Whilst clearing out the study (no excuses as I'm not working at the moment) I came across a set of rules for the 1880s British campaigns in Egypt and the Sudan based upon the Brooks/Drury square based playing card activation system. These date back to about 2006, so I don't think they've ever surfaced on this blog.
Mostly we use Science v Pluck for Sudan games, with the occasional diversion off into RFCM's "Patrols in the Sudan". Both of these are fun, but the former requires several players and a fair amount of preparation from the umpire and the later are, well, a bit low-level at times.
The rules I produced, named "Redcoats and the Sudan", use 6" squares and battalion sized units of four bases. Bob Cordery has done something similar, and although I played those I went back to the Ian Drury originals for my set. They enable quite large actions to be played manageably in an evening without too much preparation.
I ran through a couple of solo games over the last few days and ironed out some bugs in the system. Still not utterly sure that I've got the mechanics for Brigade squares sorted out, but I've managed to get Mahdists into a square once with a mad rush, and then driven them off with volleys of rifle fire. Think I'm doing something right.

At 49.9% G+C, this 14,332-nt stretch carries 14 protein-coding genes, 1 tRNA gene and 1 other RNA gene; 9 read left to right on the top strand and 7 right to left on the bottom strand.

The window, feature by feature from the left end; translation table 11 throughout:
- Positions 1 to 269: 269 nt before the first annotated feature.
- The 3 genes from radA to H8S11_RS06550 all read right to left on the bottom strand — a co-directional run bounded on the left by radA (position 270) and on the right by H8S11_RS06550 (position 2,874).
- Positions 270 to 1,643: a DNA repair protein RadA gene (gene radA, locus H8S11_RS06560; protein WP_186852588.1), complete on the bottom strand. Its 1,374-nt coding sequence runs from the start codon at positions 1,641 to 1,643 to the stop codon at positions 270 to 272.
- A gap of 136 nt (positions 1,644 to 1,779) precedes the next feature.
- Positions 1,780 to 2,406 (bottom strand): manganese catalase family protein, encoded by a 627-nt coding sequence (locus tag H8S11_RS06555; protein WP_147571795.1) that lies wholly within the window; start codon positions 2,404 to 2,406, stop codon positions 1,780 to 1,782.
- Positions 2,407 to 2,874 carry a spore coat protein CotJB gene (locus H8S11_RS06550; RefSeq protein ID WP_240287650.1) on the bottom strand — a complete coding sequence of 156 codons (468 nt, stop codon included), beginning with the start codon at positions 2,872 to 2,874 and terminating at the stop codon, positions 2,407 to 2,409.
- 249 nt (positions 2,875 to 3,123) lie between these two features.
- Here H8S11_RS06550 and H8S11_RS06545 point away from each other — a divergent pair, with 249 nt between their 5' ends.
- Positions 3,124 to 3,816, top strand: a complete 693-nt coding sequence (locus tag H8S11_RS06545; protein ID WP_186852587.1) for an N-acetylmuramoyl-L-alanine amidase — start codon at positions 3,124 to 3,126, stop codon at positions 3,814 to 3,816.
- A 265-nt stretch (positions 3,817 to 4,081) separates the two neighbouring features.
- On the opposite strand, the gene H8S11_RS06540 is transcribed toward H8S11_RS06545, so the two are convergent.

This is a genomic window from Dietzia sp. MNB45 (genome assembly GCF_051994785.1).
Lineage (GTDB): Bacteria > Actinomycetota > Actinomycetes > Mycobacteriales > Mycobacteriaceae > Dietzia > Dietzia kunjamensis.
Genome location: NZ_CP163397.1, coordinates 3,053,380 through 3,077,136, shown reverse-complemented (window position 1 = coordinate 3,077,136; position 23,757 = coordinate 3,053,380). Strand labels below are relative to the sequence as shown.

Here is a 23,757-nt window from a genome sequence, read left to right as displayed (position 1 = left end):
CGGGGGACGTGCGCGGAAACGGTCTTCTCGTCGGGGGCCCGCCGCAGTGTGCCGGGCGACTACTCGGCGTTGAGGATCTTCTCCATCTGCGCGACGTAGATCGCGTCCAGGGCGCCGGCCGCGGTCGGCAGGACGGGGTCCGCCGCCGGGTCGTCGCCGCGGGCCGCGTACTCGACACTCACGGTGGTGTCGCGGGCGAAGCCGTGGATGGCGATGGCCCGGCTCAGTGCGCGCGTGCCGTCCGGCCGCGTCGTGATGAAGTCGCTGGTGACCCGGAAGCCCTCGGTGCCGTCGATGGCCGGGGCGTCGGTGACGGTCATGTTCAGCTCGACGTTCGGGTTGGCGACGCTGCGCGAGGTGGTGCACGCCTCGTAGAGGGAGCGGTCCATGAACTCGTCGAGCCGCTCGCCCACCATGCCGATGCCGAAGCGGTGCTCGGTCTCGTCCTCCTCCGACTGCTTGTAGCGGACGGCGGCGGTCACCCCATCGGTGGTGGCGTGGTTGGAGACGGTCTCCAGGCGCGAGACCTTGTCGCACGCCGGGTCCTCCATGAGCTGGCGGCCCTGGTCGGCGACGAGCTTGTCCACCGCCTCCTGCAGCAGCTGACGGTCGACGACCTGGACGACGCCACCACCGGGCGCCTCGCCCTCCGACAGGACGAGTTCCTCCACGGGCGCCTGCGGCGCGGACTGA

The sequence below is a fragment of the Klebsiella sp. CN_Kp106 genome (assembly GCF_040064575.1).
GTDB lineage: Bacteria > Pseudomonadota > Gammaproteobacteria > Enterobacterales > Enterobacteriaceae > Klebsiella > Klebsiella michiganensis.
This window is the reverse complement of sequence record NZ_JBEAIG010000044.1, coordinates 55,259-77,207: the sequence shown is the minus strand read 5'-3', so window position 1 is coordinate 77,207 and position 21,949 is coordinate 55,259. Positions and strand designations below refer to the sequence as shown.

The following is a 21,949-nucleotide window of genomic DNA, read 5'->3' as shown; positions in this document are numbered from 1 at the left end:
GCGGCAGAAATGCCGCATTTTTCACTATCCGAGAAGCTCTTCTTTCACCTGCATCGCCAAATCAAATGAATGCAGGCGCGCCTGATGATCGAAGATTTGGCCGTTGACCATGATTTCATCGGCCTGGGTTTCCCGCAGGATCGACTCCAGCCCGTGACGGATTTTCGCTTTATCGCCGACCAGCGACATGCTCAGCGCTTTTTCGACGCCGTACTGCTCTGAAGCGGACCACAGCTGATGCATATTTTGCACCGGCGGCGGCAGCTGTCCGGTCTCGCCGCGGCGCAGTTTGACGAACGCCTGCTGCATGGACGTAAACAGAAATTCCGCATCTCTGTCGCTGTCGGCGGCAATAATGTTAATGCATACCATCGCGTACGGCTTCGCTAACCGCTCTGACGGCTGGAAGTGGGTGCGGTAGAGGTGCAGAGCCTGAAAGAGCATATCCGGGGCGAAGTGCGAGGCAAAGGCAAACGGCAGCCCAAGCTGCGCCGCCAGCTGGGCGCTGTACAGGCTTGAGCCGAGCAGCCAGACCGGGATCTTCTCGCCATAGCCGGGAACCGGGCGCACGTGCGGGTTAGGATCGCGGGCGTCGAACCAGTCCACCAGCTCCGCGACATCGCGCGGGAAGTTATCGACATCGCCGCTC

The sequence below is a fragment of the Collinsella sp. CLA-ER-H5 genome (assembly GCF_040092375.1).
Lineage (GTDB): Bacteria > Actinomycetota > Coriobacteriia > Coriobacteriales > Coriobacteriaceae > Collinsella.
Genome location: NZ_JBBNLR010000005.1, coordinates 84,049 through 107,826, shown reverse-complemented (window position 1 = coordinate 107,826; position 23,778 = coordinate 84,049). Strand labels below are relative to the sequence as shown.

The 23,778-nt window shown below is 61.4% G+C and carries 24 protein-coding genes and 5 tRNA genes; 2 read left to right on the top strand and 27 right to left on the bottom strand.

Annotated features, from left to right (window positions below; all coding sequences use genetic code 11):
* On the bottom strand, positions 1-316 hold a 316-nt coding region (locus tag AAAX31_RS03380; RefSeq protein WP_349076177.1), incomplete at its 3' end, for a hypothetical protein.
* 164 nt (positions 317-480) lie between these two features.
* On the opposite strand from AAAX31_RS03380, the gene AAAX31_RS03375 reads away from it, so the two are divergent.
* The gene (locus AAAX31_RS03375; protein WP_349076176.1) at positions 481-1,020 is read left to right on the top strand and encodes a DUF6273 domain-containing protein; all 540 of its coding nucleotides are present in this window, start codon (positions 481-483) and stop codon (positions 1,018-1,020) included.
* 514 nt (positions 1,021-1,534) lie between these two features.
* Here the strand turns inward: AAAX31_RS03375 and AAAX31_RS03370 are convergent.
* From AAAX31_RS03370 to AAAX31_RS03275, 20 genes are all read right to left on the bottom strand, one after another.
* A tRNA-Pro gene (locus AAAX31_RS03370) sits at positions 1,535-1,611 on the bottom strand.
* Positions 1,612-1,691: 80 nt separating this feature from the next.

The scenario is that the column has to march about a mile from the river a seize a village as a base for the following day's march. There may be one or two Mahdists in the vicinity who have other ideas.
The Nile steamer, named "The Jolly Kaftan" is a foam board, card and matchstick construction. She was built specifically for use with the square based rules, hence her rather stunted shape.
The upper deck is purpose built to take four 30mm x 30mm bases of infantry. The gun on the prow is scratch built as well, as is the Gardner gun at the rear which you can't see in this picture.
So, all set for this evening.